If you are an avid reader of Polliterate, then you know Universities aren’t always the most respectful towards student’s rights on their campus. It’s something that needs to be fought for instead of passively complaining, by requiring students to stand up and speak out. Here are 5 ways you as a student can become proactive at your college.
1. Volunteer for organizations that will help you
Foundation for Individual Rights on Campus, or FIRE, is an excellent organization focusing on giving legal and monetary support for students who have been bullied by school administrations. FIRE provides countless ways to become involved including a free conference in the summer, supplies and resources to help spread freedom, internships, and an application to submit a case to their legal team if your school has completely disregarded your rights.
On a more local level, the Goldwater Institute in downtown Phoenix also has show enthusiastic cooperation with students in the past. As a non-profit and think tank in Arizona, it looks after misuse of power within the government, and college campuses as well.
2. Write for your student publication
One of the best ways to spread ideas is to utilize the press as a means for communication. Fed up with Free Speech Zones on campus? Write about it! Is the University refusing to allow a political figure to come and speak? Write about it! Or how about if the school is threatening to shut down a club on campus? Write about it! And once you’re done writing about it, consider submitting your article to a local newspaper, or alerting the city’s TV station about the story to get further coverage. Even if you’re not a journalism major, learning how to construct a story is a skill that can be picked up on relatively quickly. Just remember: always be fair. Resist the temptation to paint the administration in a bad light to win over sympathy. Showing both sides of the story will give the article both more credibility and wins over moderates to your side. Don’t restrict information or speech yourself.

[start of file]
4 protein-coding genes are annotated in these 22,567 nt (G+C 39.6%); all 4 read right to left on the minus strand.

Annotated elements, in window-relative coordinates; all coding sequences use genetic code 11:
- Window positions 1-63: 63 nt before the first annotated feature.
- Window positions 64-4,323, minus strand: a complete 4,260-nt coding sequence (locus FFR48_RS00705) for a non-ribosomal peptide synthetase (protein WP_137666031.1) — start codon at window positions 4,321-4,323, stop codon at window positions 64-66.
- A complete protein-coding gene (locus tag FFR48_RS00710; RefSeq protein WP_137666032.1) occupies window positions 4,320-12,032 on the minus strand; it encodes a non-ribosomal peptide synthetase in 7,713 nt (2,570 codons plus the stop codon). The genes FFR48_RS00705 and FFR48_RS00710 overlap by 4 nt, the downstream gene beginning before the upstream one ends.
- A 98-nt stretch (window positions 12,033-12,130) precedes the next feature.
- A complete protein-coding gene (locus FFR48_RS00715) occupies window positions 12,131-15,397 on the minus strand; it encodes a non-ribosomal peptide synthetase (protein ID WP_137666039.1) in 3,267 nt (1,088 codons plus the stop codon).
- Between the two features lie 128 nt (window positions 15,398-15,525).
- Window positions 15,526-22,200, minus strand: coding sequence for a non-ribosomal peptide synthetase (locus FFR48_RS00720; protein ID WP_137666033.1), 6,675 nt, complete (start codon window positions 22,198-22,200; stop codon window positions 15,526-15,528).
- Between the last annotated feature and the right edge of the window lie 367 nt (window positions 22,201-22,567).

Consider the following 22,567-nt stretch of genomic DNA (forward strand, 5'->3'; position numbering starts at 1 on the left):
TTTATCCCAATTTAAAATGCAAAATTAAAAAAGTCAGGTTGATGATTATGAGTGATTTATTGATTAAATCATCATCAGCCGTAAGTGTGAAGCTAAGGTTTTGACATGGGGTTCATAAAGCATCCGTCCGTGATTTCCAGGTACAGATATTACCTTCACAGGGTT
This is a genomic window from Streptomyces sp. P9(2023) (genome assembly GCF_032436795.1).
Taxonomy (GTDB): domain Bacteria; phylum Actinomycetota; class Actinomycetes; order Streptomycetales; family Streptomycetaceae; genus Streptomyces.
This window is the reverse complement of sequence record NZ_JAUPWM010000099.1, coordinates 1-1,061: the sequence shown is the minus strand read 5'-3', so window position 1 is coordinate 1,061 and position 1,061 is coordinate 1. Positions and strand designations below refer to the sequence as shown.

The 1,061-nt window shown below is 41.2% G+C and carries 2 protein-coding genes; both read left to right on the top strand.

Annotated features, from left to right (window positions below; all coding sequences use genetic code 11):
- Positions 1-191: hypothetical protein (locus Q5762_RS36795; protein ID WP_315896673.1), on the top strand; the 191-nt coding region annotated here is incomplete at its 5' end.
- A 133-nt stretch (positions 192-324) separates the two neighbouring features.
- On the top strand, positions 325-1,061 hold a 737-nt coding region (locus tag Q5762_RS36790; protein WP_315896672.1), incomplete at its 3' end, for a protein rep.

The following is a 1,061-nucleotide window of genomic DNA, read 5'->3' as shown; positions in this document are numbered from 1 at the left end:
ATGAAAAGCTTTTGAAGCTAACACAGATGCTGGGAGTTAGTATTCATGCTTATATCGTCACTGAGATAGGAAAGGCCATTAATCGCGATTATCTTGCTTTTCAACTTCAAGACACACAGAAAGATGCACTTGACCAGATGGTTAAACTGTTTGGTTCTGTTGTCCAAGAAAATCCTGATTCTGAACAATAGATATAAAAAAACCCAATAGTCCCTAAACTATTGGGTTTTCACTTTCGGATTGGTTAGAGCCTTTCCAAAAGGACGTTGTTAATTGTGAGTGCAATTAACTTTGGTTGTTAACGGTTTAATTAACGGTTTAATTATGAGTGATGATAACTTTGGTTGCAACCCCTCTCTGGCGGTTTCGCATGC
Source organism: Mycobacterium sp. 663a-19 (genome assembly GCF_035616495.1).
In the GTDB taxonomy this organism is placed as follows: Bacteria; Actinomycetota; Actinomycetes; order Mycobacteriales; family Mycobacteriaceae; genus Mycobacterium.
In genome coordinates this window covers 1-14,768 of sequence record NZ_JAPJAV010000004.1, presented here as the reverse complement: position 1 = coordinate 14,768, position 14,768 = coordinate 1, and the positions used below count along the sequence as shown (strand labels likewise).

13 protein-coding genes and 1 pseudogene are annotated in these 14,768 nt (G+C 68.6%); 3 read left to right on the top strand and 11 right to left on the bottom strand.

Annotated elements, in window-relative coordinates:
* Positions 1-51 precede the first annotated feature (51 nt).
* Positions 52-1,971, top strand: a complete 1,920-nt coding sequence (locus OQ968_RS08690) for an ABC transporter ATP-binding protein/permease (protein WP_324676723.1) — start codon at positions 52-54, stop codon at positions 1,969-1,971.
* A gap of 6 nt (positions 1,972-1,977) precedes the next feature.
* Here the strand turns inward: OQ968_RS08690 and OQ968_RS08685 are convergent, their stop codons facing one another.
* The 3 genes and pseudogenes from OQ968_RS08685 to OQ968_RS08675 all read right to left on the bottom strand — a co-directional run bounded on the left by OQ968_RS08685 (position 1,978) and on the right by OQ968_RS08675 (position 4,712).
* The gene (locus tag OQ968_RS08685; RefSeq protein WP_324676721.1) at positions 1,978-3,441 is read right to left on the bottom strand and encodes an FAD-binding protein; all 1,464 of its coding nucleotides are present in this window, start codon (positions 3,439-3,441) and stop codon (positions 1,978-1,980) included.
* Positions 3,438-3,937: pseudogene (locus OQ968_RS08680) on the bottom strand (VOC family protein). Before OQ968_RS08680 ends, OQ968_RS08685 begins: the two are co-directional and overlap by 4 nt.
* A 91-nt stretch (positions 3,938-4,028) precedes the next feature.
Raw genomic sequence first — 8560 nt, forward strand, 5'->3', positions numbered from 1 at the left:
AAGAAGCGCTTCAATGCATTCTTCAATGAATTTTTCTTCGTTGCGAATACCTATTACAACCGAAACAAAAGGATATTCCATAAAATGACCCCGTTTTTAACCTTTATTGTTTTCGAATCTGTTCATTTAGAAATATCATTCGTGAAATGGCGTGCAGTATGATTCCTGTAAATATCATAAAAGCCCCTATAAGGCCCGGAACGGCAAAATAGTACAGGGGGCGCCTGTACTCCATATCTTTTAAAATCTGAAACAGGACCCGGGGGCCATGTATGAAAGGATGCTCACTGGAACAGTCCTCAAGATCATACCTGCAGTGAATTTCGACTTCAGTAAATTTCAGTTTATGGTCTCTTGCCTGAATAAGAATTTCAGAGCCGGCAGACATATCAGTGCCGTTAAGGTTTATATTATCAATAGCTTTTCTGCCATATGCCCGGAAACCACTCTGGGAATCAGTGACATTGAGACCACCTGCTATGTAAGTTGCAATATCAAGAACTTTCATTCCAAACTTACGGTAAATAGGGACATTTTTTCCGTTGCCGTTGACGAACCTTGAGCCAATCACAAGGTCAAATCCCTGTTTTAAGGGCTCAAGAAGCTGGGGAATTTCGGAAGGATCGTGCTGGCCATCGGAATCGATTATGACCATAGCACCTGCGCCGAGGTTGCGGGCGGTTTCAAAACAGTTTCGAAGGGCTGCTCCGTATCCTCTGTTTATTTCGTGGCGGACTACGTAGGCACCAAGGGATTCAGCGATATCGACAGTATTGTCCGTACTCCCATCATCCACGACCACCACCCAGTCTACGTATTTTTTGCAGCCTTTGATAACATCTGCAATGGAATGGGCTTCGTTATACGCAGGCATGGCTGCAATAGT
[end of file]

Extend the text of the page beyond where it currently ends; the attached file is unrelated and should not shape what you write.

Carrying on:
3. Create a Free Speech Wall.
This is a great way to interact students, by creating a free-flowing of ideas on the campus.It may take some time and energy to make a very well-crafted speech wall, but the return of ideas on the wall is worth it. Earlier this year in September, the College Republicans club at ASU created a free speech wall right in front of the MU. Several students came to write everything from religious and political opinions, to drawings of cats and squirrels. At the end of the day, it doesn’t matter what the students write, but the idea that they were allowed to express it.
If you need help learning how to create a wall, this is an excellent tutorial
4. Align yourself with Supportive Faculty.
Having professors or administrators as allies is a valuable tool in the future when things might become heated. They can vouch for your club, speak out against administrative aggression towards students, and provide an argument that could win over their colleges.
Some very supportive faculty members I have met while at ASU include history professor Donald Critchlow (he was also a very vocal protestor at his time at ASU) and Kristen Gilger at the Walter Cronkite School of journalism.
But keep in mind, this isn’t just about using a faculty member only when you need help. Having a mentoring relationship where they support your ideas is far more valuable. These are also people to use as club advisers and speakers at meetings.
5. Stage Creative Ways to Illustrate Points
Let’s be real– no one is going to go to a lecture on Constitutional Rights, even if there are free cookies. In order to get students to really care that their rights have been assaulted on, give them real-life examples with a creative twist. For example, last year Society for Professional Journalists on the downtown campus provided free pizza to students who would “sign away” their first amendment rights. Once given the pizza, students were ordered to cover up logos on their shirts, yelled at for talking to others, and forced to give up their slices for no given reasons. I can guarantee you students who went through this demonstration became more aware of free speech rights than those who listened to a lecture on it. Don’t be afraid to break out and try new ideas! Maybe stage a re-en action of a student’s dorm room being searched, or to decorate the “Speech Zone” on campus with free speech posters, and encourage other students to do the same. The more people you involve, the better!
And now readers, I leave you with this song to pump up the freedom defending. Keep up the good work!